As we approach Summer in the Northern Hemisphere, your organization may be planning to bring on some interns for the season. Internships can provide incredible hands-on learning opportunities for young people looking to enter a field of work. The interns also bring value to the organization through their labor, their unique perspectives and lived experiences, and the insight into the organizational systems that comes when bringing in a seasonal worker. Too often, though, interns are treated as ‘free labor.’ Paid internships, which are associated with long-term wage premiums, are still unevenly distributed across race and class lines. Paying interns is a critical step in addressing economic inequality for marginalized and underrepresented groups.
Beyond paying your interns, I highly recommend reading a new Harvard Business Review article by Julia Freeland Fisher, which highlights the importance of helping interns build their networks. Your organization can have a significant impact on interns’ lives and careers; a large component of that is the level of support – and mentoring – you are able to provide during the time you have with them.
If you’re a regular reader of Building Bridges Leadership’s blog, you’ll have seen a number of posts on being part of a mentor/mentee relationship. Chances are you have been in a number of those relationships yourself – some formal, some informal. Some have changed your career; and in some, you have changed the career of others! And of course, mentoring isn’t limited to your own organization; many online and in-person resources exist to help you connect with mentors and mentees across organizations. So whether or not you will be working with interns in the coming months, let’s take a look at some tips for finding a new mentor/mentee relationship, and making it matter.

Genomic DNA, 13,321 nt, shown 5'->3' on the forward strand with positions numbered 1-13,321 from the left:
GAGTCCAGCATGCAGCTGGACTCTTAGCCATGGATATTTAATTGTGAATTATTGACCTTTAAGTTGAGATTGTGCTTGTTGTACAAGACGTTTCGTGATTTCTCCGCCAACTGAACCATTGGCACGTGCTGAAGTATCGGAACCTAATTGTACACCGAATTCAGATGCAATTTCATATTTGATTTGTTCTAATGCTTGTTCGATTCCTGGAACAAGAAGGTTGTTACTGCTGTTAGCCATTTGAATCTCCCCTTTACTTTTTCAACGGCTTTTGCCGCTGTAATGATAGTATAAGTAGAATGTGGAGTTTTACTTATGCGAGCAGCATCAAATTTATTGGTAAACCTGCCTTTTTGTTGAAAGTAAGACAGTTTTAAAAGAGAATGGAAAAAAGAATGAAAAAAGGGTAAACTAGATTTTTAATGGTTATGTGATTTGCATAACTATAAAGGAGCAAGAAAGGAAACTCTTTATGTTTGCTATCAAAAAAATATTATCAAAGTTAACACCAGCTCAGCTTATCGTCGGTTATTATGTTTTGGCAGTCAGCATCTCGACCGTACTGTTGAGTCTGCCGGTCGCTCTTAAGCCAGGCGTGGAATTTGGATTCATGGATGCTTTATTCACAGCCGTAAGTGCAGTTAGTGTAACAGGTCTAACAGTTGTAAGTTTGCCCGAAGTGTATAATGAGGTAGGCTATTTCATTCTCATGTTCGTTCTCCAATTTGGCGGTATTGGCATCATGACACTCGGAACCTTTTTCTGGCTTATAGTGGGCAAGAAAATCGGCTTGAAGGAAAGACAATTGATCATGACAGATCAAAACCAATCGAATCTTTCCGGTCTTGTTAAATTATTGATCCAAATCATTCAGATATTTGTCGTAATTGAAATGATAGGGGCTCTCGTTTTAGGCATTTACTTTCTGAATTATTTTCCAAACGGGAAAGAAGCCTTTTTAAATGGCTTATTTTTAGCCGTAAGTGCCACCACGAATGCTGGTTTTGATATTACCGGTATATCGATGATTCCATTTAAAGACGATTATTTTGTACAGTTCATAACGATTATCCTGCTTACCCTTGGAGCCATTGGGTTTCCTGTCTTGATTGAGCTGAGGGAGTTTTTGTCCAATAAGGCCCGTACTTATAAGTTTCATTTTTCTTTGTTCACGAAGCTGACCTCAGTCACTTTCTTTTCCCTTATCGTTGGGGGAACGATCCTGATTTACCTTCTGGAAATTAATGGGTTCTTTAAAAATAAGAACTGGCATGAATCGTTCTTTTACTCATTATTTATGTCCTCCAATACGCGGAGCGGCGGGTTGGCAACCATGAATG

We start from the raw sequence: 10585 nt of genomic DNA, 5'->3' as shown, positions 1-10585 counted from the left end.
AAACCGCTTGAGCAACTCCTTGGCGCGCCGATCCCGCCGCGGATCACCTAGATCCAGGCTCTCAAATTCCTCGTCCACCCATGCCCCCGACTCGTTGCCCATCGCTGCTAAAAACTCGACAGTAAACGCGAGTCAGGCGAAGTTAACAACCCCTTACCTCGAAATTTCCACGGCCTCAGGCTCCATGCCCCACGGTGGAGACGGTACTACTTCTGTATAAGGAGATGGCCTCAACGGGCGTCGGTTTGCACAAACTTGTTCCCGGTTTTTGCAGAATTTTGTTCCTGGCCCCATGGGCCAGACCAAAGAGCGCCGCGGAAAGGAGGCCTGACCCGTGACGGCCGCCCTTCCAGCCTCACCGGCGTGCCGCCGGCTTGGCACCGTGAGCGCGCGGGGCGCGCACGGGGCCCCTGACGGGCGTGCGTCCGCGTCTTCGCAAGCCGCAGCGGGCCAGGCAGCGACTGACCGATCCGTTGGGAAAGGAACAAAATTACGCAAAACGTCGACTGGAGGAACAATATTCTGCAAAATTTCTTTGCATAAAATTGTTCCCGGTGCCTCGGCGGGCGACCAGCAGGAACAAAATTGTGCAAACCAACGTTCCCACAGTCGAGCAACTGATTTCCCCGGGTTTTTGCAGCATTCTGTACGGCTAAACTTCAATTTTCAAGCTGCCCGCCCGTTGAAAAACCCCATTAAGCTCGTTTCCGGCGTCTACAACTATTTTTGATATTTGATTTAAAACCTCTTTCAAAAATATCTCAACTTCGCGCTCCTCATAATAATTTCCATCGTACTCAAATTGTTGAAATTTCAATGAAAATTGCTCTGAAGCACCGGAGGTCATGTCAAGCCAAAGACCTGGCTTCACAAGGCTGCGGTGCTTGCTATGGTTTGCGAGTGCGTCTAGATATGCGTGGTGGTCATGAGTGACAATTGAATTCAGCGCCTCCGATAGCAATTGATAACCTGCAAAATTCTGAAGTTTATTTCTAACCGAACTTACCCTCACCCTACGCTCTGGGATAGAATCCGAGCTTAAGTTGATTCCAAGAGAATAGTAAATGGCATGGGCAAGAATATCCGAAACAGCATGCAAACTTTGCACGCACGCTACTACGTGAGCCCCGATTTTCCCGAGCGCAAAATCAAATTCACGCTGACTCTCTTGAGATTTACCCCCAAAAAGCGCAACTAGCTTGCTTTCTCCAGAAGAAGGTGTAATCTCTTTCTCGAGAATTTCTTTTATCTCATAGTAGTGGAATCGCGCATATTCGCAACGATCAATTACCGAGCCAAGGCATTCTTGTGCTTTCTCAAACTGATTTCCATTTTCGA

This week’s tips:
In situations where you’re a potential mentor:
- Find connection points with input from others: Managers within your organization should have a clear sense of their interns’/team members’ goals for growth. Ask others who might be a good fit for you to avoid traps of bias or mentoring someone just because they remind you of you.
- Be specific about the skills you can offer: Some skills may be discrete and concrete, while others may be transferable ‘soft’ skills. The latter may be a good fit for you, but maybe not for them. Focus on the former when discussing the skills you can offer; your mentee will pick up on the latter and implement them in ways that are a good fit for them.
- Help them to build their network: Be clear with them (and yourself) that your time with your mentee will be limited, and so is your value! Help them connect with others who can provide value that you can’t; make introductions where possible.
In situations where you’re a potential mentee:
- Find connection points with input from others: Ask some trusted colleagues or friends who they think might be a good fit for you for the skills you want to learn and the ways you’d like to grow in your career.
- Be specific about what you’re looking for from your mentor, while being open to something new: You may go into a mentoring relationship with very clear objectives (if so, great!). Be open also to new results that you hadn’t planned on – you might be surprised!
- Ask for help in building your network: Don’t be shy in asking for your next mentor! Who else could you speak to? Who else would be a good connection point for you?
- Show gratitude throughout: If you’re meeting for coffee, buy it for them. Say thank you after each time you meet. These small tokens to show your appreciation of their support make a big difference – not only for their work with you, but also in encouraging them to mentor others in the future.
Try these out this week, and let us know how it goes in our Facebook group! We’d love to hear from you.
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